Instrument Concentration Game for Early Childhood/Elementary

Instrument Concentration Game for Early Childhood/Elementary

Amy Burns
[email protected]
Far Hills Country Day School

TI:ME Technology Areas Addressed:

Instructional Software
Multimedia

Level:

Elementary

Class:

General Music

Equipment:

This lesson can be done in a computer lab or one computer connected to a TV, projection screen, or a SMARTboard. The computer requires internet access and sound.

Duration:

15 Minutes

Prior Knowledge and Skills:

This lesson coordinates with a unit on musical instruments and their sounds. The only prior knowledge the young students would need to know is the names and visualizations of the instruments.

MENC Standards Addressed:

MENC 6: Listening to, analyzing and describing music.

Materials:

You will need a computer with Internet access projected onto a TV, or a projection screen, or a SMARTboard. This projection requires an adapter that runs from your computer into the screen. The computer also requires sound. In addition, this lesson can be done in a computer lab. The website that you will be using is http://www.nyphilkids.org/games (New York Philharmonic KidZone)

Objectives:

The students will be able to correctly identify orchestral musical instruments through sight and sound. In addition, they will be able to match the instruments with their sounds.

Procedures:

1. Before class, open Internet browser. 2. Type in this address: http://www.nyphilkids.org/games This is the site for the New York Philharmonic KidZone. 3. Click on “Music Match Instruments” 4. Choose the level to play. There are three levels. The higher the level, the more choices your students will have to match. If this were a first grade class, level 1 or 2 would be appropriate. 5. When the students walk into the room, have them sit down facing the TV (or projection screen or the SMARTboard screen). They will see the concentration game up on screen). 6. Ask them if they have ever played “Concentration” or a matching game before. 7. Explain to them that they will be finding the match of the first card that they flip. For example, if they flip over the clarinet card, then they will be needing to find the other clarinet card. 8. Choose a student to go to the computer and by using the mouse that comes with the computer, flip over the first card. The card will play an excellent audio excerpt of that instrument. 9. The student then flips over another card to see if it was the match. The students will know if it matched through visual and audio cues. 10. Choose a student for each turn. Play until all of the cards are flipped over. If not all of the students have had a turn, start a new game and play until everyone has had a turn.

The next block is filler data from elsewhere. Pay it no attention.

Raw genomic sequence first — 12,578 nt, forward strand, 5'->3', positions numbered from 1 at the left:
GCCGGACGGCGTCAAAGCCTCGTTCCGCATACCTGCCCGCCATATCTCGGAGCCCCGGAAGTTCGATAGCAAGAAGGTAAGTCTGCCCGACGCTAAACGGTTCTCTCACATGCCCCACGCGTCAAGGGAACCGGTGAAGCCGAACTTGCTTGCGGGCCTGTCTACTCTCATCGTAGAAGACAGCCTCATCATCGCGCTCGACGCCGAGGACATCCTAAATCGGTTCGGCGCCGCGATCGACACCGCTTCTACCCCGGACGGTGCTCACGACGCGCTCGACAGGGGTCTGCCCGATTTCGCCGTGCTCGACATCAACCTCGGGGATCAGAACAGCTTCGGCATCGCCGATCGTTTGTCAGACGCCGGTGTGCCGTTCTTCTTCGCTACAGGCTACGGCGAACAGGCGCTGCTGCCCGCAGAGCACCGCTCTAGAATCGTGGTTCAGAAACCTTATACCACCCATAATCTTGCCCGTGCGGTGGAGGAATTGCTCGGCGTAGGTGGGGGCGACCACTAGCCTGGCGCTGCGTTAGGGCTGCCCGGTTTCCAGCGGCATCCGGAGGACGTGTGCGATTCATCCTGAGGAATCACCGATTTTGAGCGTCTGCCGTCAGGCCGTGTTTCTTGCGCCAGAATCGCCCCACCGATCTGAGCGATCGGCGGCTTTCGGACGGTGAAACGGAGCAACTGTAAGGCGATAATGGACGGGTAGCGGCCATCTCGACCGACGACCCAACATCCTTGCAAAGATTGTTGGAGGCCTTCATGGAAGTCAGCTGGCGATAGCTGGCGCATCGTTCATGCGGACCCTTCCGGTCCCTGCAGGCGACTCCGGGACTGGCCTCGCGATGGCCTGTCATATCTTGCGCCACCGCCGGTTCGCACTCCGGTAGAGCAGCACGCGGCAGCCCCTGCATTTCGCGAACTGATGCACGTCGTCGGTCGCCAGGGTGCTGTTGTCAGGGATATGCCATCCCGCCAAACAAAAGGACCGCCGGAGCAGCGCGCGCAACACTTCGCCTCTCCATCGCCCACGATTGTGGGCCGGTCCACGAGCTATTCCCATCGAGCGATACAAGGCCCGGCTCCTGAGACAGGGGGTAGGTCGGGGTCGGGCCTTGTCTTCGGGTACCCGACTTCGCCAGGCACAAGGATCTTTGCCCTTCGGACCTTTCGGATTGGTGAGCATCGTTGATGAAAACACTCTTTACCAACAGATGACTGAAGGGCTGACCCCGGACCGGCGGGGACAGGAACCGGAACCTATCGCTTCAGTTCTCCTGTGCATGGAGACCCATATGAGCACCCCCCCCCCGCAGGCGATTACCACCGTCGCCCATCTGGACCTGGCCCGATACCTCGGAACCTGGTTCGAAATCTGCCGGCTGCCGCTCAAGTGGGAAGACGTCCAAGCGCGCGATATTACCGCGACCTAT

Evaluation:

The students will correctly be able to name the orchestral instruments through sight and sound. The more you play the game, the better the students will become at naming the instruments through their pictures and their audio sounds. For younger students (PreK-Kindergarten), the experience of seeing and hearing the sounds of the instruments will be the result, as opposed to being able to name all of the instruments and identify all of their sounds.

Follow Up:

There are various ways to follow-up this lesson. The teacher could play Instrument Bingo to reinforce the concepts of this lesson. The teacher could give pictures of the instruments to young students and arrange the students in the orchestral seating positions. Then the teacher could choose one student to be the conductor. The teacher could play any orchestral piece that features instrumental families (like Karl MacDonald’s “Children Symphony 1st movement” or Benjamin Britten’s “The Young Person’s Guide to the Symphony”) and have the students hold up their instruments’ pictures when they hear their instruments performing.

Items to Purchase:

If you have a computer in your classroom with Internet access, then there are no additional materials needed to make this lesson possible. You might need to purchase an adapter that will let your computer screen project to a TV. However, please ask around school because it is likely that an adapter might already exist in the school. The only extra step you might need to take is to sign out the TV, projection screen, or SMARTboard in advance.

When budget should be submitted:

If you need to purchase the adapter, check the make and model of the computer to determine the proper adapter. These adapters are inexpensive and can be purchased at anytime.

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